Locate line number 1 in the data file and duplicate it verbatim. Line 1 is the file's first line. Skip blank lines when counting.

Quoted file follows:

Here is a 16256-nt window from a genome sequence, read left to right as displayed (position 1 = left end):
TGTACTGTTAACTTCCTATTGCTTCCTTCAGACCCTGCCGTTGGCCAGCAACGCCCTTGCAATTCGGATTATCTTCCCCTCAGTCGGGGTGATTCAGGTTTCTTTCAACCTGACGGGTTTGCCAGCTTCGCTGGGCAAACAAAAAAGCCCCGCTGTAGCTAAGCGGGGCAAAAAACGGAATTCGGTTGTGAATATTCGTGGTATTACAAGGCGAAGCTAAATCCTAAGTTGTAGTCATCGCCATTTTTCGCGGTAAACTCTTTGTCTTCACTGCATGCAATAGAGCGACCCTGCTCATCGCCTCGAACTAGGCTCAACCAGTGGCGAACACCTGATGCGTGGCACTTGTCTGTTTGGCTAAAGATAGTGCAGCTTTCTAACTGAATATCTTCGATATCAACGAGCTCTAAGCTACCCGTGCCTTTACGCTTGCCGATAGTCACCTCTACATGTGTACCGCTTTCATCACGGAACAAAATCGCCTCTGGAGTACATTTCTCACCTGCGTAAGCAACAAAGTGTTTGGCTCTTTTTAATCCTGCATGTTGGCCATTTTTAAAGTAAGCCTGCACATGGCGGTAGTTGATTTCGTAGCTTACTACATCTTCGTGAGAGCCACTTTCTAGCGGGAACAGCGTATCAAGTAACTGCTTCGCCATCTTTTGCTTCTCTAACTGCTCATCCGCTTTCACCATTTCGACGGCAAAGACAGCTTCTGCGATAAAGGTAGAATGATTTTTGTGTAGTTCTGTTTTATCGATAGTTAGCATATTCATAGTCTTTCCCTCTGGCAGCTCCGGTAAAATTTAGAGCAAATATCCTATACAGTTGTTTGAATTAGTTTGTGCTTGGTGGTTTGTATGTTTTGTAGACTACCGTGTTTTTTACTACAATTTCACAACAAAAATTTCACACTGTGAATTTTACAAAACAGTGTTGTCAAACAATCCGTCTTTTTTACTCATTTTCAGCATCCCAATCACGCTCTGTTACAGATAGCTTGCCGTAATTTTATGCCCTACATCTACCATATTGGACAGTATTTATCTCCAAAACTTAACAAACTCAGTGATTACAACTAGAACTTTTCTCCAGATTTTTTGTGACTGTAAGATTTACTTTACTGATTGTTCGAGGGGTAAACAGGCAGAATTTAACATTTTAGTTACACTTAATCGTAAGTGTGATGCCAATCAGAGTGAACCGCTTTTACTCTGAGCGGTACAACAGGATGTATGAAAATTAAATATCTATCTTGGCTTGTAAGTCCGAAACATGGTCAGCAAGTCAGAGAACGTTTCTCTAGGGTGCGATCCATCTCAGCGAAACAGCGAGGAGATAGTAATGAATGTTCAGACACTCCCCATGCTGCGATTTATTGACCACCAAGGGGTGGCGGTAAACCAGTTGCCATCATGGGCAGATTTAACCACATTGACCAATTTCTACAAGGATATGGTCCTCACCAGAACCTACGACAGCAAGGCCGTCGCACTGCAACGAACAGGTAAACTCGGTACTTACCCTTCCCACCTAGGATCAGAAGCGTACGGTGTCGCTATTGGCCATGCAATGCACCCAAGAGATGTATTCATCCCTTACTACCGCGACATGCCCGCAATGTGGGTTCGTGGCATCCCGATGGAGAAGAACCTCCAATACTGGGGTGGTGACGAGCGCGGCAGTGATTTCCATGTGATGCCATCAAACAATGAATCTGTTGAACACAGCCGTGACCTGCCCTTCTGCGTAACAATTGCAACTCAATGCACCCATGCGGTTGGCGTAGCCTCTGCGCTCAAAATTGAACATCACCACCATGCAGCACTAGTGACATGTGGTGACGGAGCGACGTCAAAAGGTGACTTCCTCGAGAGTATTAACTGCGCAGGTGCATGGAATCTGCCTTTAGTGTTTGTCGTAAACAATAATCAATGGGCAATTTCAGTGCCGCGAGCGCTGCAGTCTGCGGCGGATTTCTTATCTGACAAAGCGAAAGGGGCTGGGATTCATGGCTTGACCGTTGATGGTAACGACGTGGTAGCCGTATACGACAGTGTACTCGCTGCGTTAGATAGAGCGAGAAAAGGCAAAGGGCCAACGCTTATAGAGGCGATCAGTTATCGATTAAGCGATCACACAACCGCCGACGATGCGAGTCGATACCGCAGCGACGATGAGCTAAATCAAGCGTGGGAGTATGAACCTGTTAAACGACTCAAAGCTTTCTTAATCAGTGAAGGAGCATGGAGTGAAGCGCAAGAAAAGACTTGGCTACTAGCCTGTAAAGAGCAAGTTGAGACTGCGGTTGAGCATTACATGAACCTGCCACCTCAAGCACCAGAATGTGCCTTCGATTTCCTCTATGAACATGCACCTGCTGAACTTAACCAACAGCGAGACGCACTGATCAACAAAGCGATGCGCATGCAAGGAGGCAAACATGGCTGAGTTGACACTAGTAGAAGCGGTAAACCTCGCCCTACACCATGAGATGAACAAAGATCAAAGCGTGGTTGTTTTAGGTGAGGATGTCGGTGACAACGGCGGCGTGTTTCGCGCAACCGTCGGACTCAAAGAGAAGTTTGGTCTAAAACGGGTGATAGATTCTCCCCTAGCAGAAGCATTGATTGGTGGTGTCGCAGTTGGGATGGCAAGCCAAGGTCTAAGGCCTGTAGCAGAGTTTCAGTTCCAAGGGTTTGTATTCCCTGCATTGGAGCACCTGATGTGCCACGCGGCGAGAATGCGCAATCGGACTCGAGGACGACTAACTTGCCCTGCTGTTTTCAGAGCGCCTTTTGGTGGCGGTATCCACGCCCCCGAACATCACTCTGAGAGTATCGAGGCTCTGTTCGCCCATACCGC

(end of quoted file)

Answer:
Here is a 16256-nt window from a genome sequence, read left to right as displayed (position 1 = left end):